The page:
With varying rules surrounding lockdown throughout the UK and across the globe, working from the office has become almost an anomaly as millions work from home. With remote working now being commonplace, additional pressure has been placed on IT and security teams to ensure that employee productivity can remain as high as it was in the office, whilst ensuring that employee and corporate data is kept as secure as possible.
There is a fine line when it comes to achieving a balance between productivity and security and this has become more difficult with remote workers, as many organisations have little visibility or control over what employees are doing on corporate smartphones and laptops once they are out of the office. When it comes to Bring-Your-Own-Device (BYOD), this becomes an even greater problem.
Do Remote Workers Pose A Greater Cybersecurity Risk Than Working In The Office?
NetMotion recently looked at anonymised network traffic data, concentrating on risky content – of users attempting to access URLs that have been blocked or flagged. The data that they looked at spanned May 30th – June 24th of 2020, revealing that employees clicked on 76,440 links that took them to potentially dangerous websites. All of the sites that were analysed were visited on work-assigned devices when using, home Wi-Fi, public Wi-Fi, or a cellular network connection.
Remote Workers and Risky Links
Types of risky links remote workers attempt to access
(count = 76,440)
- Employees, on average, encounter 8.5 risky URLs per day, or 59 per week
- Remote workers access around 31 malware sites per month, and 10 phishing domains. That equates to one malware site every day, and one phishing domain every 3 days
- Over a quarter of the high-risk URLs visited by employees were related to botnets
- Almost 1 in 5 risky links led to sites that contain spam, adware, or malware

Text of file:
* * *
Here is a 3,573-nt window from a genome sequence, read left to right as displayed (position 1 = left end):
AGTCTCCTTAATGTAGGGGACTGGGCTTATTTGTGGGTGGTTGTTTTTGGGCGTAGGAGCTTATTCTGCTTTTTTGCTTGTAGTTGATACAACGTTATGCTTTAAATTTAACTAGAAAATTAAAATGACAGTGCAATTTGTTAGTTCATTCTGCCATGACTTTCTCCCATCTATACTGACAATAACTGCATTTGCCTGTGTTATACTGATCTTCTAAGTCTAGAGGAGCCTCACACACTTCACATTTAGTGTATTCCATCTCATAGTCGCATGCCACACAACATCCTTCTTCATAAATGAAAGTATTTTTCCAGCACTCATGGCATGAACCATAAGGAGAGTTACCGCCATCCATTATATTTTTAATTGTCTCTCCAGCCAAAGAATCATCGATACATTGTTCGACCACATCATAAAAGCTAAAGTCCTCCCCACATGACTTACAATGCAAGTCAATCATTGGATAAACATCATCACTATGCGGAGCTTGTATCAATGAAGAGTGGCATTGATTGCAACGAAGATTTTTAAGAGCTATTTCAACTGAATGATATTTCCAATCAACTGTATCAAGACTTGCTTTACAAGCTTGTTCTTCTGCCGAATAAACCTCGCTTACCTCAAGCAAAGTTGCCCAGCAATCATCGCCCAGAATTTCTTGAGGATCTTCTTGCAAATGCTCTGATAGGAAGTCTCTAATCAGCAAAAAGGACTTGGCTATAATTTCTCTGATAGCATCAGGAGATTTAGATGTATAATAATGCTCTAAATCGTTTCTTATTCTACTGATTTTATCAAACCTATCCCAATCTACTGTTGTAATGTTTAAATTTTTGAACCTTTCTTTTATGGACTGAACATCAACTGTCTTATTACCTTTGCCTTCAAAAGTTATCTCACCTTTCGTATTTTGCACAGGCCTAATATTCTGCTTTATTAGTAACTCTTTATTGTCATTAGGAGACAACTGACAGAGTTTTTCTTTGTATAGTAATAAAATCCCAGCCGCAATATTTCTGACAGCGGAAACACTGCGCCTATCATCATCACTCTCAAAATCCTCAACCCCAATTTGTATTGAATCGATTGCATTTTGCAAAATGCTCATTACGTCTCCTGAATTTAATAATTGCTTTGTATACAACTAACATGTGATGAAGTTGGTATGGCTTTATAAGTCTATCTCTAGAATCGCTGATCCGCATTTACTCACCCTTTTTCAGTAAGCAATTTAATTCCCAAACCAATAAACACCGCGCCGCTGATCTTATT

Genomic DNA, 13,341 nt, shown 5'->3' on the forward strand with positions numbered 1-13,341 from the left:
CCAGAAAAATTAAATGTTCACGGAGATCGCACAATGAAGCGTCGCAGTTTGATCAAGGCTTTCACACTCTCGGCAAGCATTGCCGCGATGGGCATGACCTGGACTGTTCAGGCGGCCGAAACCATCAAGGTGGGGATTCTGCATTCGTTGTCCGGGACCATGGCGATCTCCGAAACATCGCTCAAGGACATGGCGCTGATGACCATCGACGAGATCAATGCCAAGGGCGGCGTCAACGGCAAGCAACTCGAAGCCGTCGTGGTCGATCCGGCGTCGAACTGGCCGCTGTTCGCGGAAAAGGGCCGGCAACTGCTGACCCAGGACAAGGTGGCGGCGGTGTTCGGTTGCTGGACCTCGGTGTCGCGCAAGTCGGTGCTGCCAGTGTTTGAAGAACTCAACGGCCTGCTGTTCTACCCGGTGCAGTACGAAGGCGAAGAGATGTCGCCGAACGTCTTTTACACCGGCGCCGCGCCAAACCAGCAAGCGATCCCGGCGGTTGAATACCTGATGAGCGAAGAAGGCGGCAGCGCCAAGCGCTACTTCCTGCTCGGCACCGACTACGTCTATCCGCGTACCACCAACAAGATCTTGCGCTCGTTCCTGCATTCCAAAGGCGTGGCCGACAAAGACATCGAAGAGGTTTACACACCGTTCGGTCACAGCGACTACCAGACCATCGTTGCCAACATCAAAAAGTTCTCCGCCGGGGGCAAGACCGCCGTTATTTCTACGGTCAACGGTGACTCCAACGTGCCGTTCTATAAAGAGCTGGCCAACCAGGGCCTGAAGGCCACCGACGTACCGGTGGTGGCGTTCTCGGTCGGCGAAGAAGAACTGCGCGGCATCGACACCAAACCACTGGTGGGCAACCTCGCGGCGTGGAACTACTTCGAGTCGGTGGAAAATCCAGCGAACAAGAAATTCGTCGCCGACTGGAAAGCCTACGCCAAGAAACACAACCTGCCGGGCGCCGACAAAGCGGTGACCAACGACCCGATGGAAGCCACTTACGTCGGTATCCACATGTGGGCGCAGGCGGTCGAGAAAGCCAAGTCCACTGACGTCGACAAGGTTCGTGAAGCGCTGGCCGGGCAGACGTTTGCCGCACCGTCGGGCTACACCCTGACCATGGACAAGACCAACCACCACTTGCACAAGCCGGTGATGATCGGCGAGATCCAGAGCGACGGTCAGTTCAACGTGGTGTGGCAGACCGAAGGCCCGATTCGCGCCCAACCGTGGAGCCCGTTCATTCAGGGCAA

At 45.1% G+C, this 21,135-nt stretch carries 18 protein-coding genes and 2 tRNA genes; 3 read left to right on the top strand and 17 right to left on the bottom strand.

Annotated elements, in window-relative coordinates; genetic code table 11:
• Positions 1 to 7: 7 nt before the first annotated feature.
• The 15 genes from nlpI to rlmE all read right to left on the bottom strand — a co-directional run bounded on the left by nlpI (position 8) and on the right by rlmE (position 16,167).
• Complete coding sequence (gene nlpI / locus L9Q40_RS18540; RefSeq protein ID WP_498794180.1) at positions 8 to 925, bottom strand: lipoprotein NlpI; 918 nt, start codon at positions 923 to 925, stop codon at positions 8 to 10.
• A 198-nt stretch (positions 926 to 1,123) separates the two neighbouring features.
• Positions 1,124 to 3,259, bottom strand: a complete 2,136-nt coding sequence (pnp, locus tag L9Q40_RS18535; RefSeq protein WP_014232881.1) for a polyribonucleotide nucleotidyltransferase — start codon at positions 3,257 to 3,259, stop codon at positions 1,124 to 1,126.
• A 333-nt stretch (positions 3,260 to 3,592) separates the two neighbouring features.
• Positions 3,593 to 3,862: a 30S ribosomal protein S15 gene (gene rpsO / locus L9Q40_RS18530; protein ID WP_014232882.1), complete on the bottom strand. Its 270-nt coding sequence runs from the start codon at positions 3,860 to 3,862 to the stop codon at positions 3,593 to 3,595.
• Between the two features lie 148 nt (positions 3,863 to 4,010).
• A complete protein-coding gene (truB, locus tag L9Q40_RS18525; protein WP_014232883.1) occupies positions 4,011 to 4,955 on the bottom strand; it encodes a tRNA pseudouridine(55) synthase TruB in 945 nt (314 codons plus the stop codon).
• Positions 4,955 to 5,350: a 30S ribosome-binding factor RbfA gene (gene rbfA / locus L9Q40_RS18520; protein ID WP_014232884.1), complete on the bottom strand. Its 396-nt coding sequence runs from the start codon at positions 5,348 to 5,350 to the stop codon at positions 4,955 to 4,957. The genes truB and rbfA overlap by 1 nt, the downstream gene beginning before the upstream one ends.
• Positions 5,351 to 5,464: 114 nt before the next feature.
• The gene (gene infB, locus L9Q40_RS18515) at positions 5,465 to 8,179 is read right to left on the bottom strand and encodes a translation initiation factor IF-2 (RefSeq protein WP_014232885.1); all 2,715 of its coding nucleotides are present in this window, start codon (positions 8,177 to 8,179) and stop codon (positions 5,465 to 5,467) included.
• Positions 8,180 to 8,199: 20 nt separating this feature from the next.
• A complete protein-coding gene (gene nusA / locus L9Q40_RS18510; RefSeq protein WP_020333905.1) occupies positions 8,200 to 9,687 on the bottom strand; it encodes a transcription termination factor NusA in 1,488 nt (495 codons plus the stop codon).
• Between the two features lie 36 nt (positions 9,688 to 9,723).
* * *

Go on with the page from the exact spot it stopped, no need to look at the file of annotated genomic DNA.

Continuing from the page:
- Phishing and fraud, which are often the focus of many news stories, accounted for only 4% of the URLs visited
- The ‘other’ category, representing 51% of the data in the chart above, is made up of ‘low-severity’ risky content, such as websites that use proxies, translations and other methods that circumvent URL filtering or monitoring.
Why Are Risky Links a Threat?
Most common types of high risk URLs encountered (%)
Botnets – Whilst botnets are extremely prevalent, they rarely visibly impact individual visitors. However, botnets can compromise devices, placing them under remote control from outside parties. Botnets can utilise thousands of devices to perform Denial of Service (DoS) attacks, whilst botnets such as MasterMana perform sophisticating phishing attacks. As a result, organisations should deter users from accessing sites which would expose them to such risks.
Malware – Malware is a major threat to businesses, particularly ransomware which has been running rampant this year. Ransomware attacks have risen dramatically in recent times. An Israeli software company was forced to pay $250,000 in Bitcoin to hackers in June 2020, whilst a serious cyberattack on Hackney Council in October 2020 bears the hallmarks of a ransomware attack. With a quarter of all risky traffic accessed by employees being to a site that is suspected of harbouring malware, organisations are at risk of being exposed to a malware attack that could have serious consequences.
Spam and adware – Less severe in terms of the damage they can do to a business, but spam and adware are still a widespread threat that IT teams must deal with. Anything from bloatware that slows down machines to invasive data-gathering scripts can cripple employee productivity, as well as potentially providing access of sensitive data to unknown entities. Security teams would not allow such traffic to pass through corporate networks, and the same should be true when employees are remote working.
Phishing – one of the fastest growing social engineering threats, phishing is a popular option due to its simplicity. Exploiting a watertight OS or hunting for zero-day vulnerabilities can be bypassed by hackers by focusing on a softer target – employees. Data can be extracted by producing convincing fake websites for platforms such as Office365, PayPal and LinkedIn. If employees are tricked into using these phoney sites, hackers can use stolen credentials to access important assets and data.
How Can We Help?
Ensuring that remote workers are protected has never been so important. We can work with you to understand your business needs, ensuring that your data and employees are secure no matter where they are working. Get in touch to find out more.